Monday, September 9, 2013

Old Dog Learning Strategies

Learning to do something new is rarely easy. It can be particularly frustrating when you are very good at the old things, but the new thing...not so much. Even more frustrating is when the new thing resembles the old things to an extent that you believed that learning the new thing would come easy. So suddenly, in addition to learning something new, you question your ability to properly evaluate how long it will take you to learn this new thing. Identity shaken, you start to question your ability to do the old things at the level you've always believed you could do.

That's where the dog comes in--of the female variety--just to blow off some verbal steam. Add familial terms as needed.

When the cussing is done and you inexplicably--yet inevitably--feel better, here are some thoughts, strategies, and general ideas about how to deal with the frustrations involved with learning to do new things.

First, know that as frustrating as this is for you, you are not the only one. Take comfort in the camaraderie of hair-pulling, eye-bulging, stream of consciousness cursing that is learning frustration.

Second, there are two ways to combat new learning: blindly bulldozer your way through it, or take a break until you can see straight. Both strategies can be effective; the trick is knowing which one will work for you, at any given time, and in a particular situation.

Third, tell me about it. No, really. Talking to someone--even if that person has no way to help you learn what you are trying to learn--can be just the frustration relief you need. People say things that get your brain going in different directions; sometimes they are merely distracting, which can dig your train of thought free from its rut. Either way, other people are helpful beyond their ability to help with the learning task.

Fourth, people--in all of their 21st century forms--can also be great sources of information. People post blogs, make videos, and comment profusely online of every topic imaginable. Find a mentor--even in video or blog form--and let them help you learn.

Finally, if all else fails, reevaluate your goals. Is the goal of your learning essential to your life/work? Is there another way to get the same results? Is this something you need to learn? How could you go about achieving the same result differently? Is it worth your time and trouble, or could you pay/bribe/coerce (with something like chocolate, of course) someone to do it for you? How much are you willing to pay (time, money, energy, sanity) and what do you expect to get in return? Then ask yourself, is it worth it? What's the most cost-effective way to do this? Make an informed decision based on your answers, and go with it.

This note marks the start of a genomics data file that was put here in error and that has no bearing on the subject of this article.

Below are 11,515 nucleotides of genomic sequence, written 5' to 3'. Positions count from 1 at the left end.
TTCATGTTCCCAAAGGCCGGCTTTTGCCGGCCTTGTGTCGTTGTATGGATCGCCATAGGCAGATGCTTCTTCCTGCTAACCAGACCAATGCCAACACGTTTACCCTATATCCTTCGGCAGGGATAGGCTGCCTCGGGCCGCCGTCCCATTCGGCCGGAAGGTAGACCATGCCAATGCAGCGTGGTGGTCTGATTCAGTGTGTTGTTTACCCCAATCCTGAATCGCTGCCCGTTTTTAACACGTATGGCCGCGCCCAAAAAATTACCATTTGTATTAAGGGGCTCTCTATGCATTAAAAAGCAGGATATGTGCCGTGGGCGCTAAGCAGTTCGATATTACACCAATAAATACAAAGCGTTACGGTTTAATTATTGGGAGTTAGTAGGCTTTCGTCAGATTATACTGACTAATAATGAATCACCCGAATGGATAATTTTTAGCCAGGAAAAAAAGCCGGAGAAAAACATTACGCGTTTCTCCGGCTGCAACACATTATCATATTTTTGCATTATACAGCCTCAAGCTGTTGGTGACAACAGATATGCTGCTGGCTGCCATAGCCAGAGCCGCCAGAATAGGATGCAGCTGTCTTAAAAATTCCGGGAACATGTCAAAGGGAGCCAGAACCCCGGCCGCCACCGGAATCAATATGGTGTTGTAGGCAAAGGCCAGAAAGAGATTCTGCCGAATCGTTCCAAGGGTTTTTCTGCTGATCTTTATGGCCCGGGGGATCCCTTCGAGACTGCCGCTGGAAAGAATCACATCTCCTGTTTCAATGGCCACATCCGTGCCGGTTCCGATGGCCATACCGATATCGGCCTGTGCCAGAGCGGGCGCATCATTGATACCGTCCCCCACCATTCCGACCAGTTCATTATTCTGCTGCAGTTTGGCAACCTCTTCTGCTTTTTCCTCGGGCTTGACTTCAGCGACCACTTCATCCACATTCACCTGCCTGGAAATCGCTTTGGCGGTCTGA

Learning completely new things always comes with frustration. As we build our capacity to handle that frustration, it becomes easier. Students need practice building frustration capacity, as well. As with anything, the more you do it, the easier (and more of a habit) it becomes. Just as adults sometimes need reminders, rut-breakers, mentors, and inspiration, so to do students; since their job is learning, they may need even more reminders, rut-breakers, mentors and inspiration. In the end, if they try all of the above strategies, work hard but still fail, students need to know that it is smart to reevaluate their goals and see if it's worth it to them to keep going. So much of the failure students feel is because they give up. But sometimes, that's the best strategy to take. After evaluating the situation, sometimes it's the only strategy to take. We need to help students face that and recognize that just because you've failed to learn one thing, it doesn't mean that you can't learn anything. It just means that you're human.

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